A FEW years ago a few newly promoted clubs adopted the song “we’re not really here” to the tune of Knees Up Mother Brown.
This was also the case with a side who found themselves at the top of the league but knew it couldn’t last. The significance was that they were the David to the Premier League’s Goliaths and though they were fighting against the big lads, they couldn’t believe their luck.
Last night, Liverpool were supposed to lose 4-0 to Manchester City. Everyone called it. “It’s not over! If anyone can pull this back it’s City!” OK, maybe a few would be a little kinder and just say it would be a “spectacle” or “an extravaganza of attacking football” but the basic narrative was that Liverpool would have to cling to that narrow 3-0 home win like a shipwreck survivor clinging to a passing piece of driftwood.
What was lost in that tale was that Liverpool did a number on City a week earlier. A three goal plus clean sheet number. The non-red world seemed to have forgotten all that stuff. The 50 per cent of the tie where Liverpool dumped on City from an unimaginable height.
If you’d sat down any Red before the home leg and asked them to draw a picture of paradise, it would look like that scoreline. We achieved that.
Ah, but the second leg would be different. There was the 5-0 at the Etihad earlier this season, the lack of Jordan Henderson, the return of Sergio Aguero and Pep Guardiola’s genius in battering sides. What’s more they’d be wounded after the Manchester derby and would fancy taking things out on The Reds.
Yeah, they might have a point. Two minutes on the clock, two individual errors from Loris Karius and Virgil van Dijk and City were in. Then there were the bookings and the bizarre incident where Ederson Moraes performed four yellow card actions in about 10 seconds.
Oh, and the offside goal. Well, it wasn’t an offside goal. It was a goal. Of course it was. The ref was nuts. Everyone could see that. The booking of Sadio Mane and Ederson resembled a poor actor who had been told to “do anger” in their only scene. He seemed angrier than both of them.
Then he gave no injury time. City fans can look at that as Liverpool favouritism, but we were just as confused as they were.
The second half was completely different. City went from swagger to stagger and suddenly there was a recognisable gap between our midfield and defence. We even passed the ball a bit rather than just hitting Mo Salah in the channels. Liverpool calmed down.
And it’s this that makes that night so special. City threw everything at us in a blizzard of crosses and overlapping full backs. Liverpool waited and waited. Block, harry, foul, frustrate. Block, harry, foul, frustrate. City kept Aguero in reserve but the game was over by the time he came on.
Though it’s not always reported as such, Liverpool are not all rush and pace. We’re not all blitzkrieg. When we have to we can calm the play down. James Milner is a master at it. We can play triangles and move five yards up the pitch. Not everything is an assault on their goal.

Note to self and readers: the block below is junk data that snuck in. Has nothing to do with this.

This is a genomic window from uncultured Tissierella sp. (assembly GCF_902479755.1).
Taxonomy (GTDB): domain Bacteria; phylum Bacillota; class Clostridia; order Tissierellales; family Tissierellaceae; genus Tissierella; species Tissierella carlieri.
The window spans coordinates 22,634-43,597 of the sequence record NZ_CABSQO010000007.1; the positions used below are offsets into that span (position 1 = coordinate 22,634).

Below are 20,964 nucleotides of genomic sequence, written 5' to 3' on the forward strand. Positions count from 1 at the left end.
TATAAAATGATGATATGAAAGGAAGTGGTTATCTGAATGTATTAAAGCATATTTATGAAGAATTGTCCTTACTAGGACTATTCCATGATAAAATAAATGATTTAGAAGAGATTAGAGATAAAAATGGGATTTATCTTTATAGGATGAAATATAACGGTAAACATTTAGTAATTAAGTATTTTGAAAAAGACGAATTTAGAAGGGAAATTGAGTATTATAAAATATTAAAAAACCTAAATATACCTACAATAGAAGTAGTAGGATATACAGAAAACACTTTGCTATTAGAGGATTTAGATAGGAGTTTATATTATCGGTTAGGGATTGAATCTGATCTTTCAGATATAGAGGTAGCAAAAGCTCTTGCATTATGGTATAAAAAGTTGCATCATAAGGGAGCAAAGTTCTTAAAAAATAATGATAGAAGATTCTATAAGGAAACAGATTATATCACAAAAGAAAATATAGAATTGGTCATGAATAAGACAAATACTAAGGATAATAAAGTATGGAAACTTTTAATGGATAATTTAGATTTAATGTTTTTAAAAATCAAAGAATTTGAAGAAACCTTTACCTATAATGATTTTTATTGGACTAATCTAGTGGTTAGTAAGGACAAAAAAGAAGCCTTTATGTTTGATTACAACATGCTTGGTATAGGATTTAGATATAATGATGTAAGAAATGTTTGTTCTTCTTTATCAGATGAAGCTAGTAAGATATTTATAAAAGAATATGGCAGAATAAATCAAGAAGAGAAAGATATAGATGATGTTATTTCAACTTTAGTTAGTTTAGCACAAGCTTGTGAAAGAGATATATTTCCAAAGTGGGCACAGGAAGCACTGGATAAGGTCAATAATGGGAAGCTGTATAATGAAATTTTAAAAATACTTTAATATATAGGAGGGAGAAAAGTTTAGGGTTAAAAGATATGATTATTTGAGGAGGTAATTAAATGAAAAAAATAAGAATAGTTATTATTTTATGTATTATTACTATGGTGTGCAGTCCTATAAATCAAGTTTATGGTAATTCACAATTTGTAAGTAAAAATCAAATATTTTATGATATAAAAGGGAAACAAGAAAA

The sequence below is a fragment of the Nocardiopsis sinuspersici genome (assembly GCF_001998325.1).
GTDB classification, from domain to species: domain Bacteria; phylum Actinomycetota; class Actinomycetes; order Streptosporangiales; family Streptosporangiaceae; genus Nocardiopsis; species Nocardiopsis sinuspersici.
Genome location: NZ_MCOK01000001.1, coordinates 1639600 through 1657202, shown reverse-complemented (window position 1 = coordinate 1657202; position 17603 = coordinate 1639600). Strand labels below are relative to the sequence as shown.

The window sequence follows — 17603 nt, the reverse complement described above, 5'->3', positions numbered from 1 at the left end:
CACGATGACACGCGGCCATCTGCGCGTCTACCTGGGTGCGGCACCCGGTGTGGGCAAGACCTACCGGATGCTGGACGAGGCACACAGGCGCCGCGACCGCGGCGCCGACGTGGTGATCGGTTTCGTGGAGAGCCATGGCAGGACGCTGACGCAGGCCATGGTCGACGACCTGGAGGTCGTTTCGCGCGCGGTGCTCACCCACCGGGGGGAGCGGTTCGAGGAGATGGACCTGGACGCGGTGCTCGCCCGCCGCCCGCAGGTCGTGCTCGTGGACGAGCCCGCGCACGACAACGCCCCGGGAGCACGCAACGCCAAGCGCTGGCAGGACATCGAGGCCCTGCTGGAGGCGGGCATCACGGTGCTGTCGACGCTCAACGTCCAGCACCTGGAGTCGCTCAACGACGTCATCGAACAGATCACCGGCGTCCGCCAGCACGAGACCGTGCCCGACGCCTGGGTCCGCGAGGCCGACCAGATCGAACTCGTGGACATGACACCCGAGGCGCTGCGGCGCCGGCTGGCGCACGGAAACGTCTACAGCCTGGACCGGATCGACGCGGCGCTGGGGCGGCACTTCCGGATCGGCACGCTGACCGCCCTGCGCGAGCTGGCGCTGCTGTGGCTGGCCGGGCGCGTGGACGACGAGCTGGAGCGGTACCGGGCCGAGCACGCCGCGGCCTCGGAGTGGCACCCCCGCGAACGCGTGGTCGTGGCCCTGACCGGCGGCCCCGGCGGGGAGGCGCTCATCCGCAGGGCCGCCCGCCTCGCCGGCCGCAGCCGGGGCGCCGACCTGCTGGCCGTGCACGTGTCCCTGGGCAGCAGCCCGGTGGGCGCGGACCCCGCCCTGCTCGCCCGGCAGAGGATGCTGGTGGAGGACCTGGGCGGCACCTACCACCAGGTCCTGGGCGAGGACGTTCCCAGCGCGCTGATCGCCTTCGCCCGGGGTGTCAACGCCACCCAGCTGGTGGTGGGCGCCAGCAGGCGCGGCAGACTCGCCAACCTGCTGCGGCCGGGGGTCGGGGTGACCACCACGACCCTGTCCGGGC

And speaking of goals, well, they were beautiful. Salah played his Kenny Dalglish 1978 finish and Roberto Firmino has so much to do once Nicolas Otamendi slips, but still managed to calmly slide it in. Cue carnage.
We’re not really here.
Liverpool will be content with a top-four finish. Maybe have a run in the cups, but that’s about it. Get out of the group stages in the Champions League but then bow out whenever they face a good side. Yeah?
But we are here. We not supposed to be, but we are.
We’ve just beaten City — a hell of a side — 5-1. The last time we won a European Cup quarter final by that scoreline was in 1984. We went on to beat Roma in the final. Just saying.
Oh, and if we get Bayern and then Real Madrid then it’s all back to 1981 and the greatest throw in in Liverpool’s history. Time to start looking at royal weddings and Grand National winners for coincidences.
These things come in waves. This is my third. The first was from 1977-1984. Then there was 2005-2009 and though Craig Hannan annoyed me on the post-match show last night by somehow inferring that those who can remember the Rafa era period are “old”, he has a point about this wave. This is theirs. The younger Reds who came close in 2014 but just missed out. Their first of many, hopefully.
And now another generation gets to do it all again. European royalty and don’t you forget it. ♥️ pic.twitter.com/yLOTk0G6MU
— Craig Hannan (@C_Hannan7) 10 April 2018
Liverpool are here and though there are difficult ties to face, be them in Rome, Munich or Madrid (I’m assuming they go through), we weren’t supposed to beat City in the same way we weren’t supposed to beat Bayern in 1981, Roma in 1984 and Juventus in 2005. But we did. We’re not scared of anyone.
The new league champions (guessing again, but on safer ground I reckon) have lost twice to The Reds in six days. Six. Days. AND they had the second leg at home. Who can stop The Reds when they’re in that mindset and form?
And this is why we do it. This is why we slope out of Wembley in 2015 after being beaten by one of the worst top division sides I’ve ever seen and still come back for more. This is why we continue to lurch from frustrating season to frustrating season rather than packing it in altogether.
Because one day we get nights like these, seasons like this. Well, there’s probably a bit of masochism in there too.
We’re in the last four. We go further than that. Much further.
For more reaction to Liverpool’s Champions League quarter-final win over Man City, SUBSCRIBE to TAW Player…
“What a night!” 😍
— The Anfield Wrap (@TheAnfieldWrap) 10 April 2018